“At first I thought there was no way I’d be interested in personal injury law. But I went to the interview anyway, got the job, and loved it,” she says. “That’s where I caught the trial lawyer bug.”
After graduating in 1986, Nastri went on to work for Carmody & Torrance in Waterbury, splitting her time between defense litigation and personal injury plaintiff litigation. She worked there for 17 years until she got a call in 2003 from nationally acclaimed trial attorney Michael Koskoff, who asked her if she had ever considered making a change.
“And I said no,” Nastri recalls. “I was very happy at Torrance. But when I went home and told my husband he said, ‘Are you crazy? This is exactly the type of work you want to do.’ And he was right.”
Since making the move to Koskoff Koskoff & Bieder, Nastri has garnered a reputation as one of the state’s most tenacious and successful attorneys, bringing to trial several precedent-setting cases, including a $3.49 million verdict she won for a 4-year-old boy who suffered from Erb’s palsy due to medical negligence—the largest award in state history for that type of case.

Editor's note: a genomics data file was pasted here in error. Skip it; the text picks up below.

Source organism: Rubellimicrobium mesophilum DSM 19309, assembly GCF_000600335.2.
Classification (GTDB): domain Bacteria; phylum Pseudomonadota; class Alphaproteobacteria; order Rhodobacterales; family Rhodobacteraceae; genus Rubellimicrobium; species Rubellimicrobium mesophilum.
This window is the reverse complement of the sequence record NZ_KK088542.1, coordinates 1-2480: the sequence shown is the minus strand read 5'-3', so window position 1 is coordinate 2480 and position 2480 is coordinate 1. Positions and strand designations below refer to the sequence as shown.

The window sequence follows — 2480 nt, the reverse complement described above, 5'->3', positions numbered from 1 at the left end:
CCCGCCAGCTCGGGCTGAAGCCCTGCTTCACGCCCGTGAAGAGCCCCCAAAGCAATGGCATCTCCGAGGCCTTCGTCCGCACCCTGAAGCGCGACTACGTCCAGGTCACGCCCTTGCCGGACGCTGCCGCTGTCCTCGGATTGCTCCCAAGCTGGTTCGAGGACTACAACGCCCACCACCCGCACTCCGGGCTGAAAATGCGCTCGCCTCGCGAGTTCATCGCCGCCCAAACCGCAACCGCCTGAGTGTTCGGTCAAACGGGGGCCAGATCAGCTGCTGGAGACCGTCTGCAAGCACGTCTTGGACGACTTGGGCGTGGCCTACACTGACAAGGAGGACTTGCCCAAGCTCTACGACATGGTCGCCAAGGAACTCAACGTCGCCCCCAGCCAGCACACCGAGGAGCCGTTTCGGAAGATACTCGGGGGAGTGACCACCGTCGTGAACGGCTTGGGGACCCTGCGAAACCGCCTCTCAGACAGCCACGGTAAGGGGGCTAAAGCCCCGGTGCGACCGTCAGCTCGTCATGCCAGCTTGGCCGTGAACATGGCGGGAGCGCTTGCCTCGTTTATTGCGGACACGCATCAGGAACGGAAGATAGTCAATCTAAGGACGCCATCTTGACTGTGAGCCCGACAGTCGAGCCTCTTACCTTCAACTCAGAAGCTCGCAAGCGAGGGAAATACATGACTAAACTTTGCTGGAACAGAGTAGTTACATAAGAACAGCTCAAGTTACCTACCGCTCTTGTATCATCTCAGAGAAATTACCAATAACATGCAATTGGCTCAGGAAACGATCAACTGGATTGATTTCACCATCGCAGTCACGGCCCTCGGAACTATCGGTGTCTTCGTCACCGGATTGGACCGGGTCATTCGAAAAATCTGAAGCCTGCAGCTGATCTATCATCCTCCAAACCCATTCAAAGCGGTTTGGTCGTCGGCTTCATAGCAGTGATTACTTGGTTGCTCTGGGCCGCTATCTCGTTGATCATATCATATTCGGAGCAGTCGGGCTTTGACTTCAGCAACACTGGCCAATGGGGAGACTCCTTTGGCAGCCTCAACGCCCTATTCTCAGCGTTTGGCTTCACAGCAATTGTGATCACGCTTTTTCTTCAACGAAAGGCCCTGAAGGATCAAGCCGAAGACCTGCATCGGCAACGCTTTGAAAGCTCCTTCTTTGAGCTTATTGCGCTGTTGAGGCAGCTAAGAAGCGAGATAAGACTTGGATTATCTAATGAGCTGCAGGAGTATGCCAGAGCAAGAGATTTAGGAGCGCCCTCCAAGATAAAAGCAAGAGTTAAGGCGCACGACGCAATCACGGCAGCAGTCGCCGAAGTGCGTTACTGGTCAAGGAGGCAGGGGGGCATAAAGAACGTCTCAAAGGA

In 2003 she was the first woman elected president of the Connecticut Trial Lawyers Association. And in July 2013, Nastri was elected treasurer of the American Association for Justice.
“I honestly can’t think of a tougher, more well-prepared adversary,” says Tom Anderson, a defense attorney with Morrison Mahoney who has squared off against Nastri several times.
“One thing I’ve learned about Kathleen over the years is that she’s really good at distilling complicated material down to simple, straightforward arguments. It’s a gift,” says Anderson. “And even though we battle, I’ve been a fan of hers for many years.”
The D’Attilo case certainly wasn’t the first time Nastri had to simplify the nuanced complexities of medical science. Consider a case she tried a few years ago involving a baby girl with a condition called persistent pulmonary hypertension of the newborn. PPHN develops when a fetal blood vessel to the heart doesn’t close off after birth, depriving the infant of vital oxygen and resulting in a host of potential complications.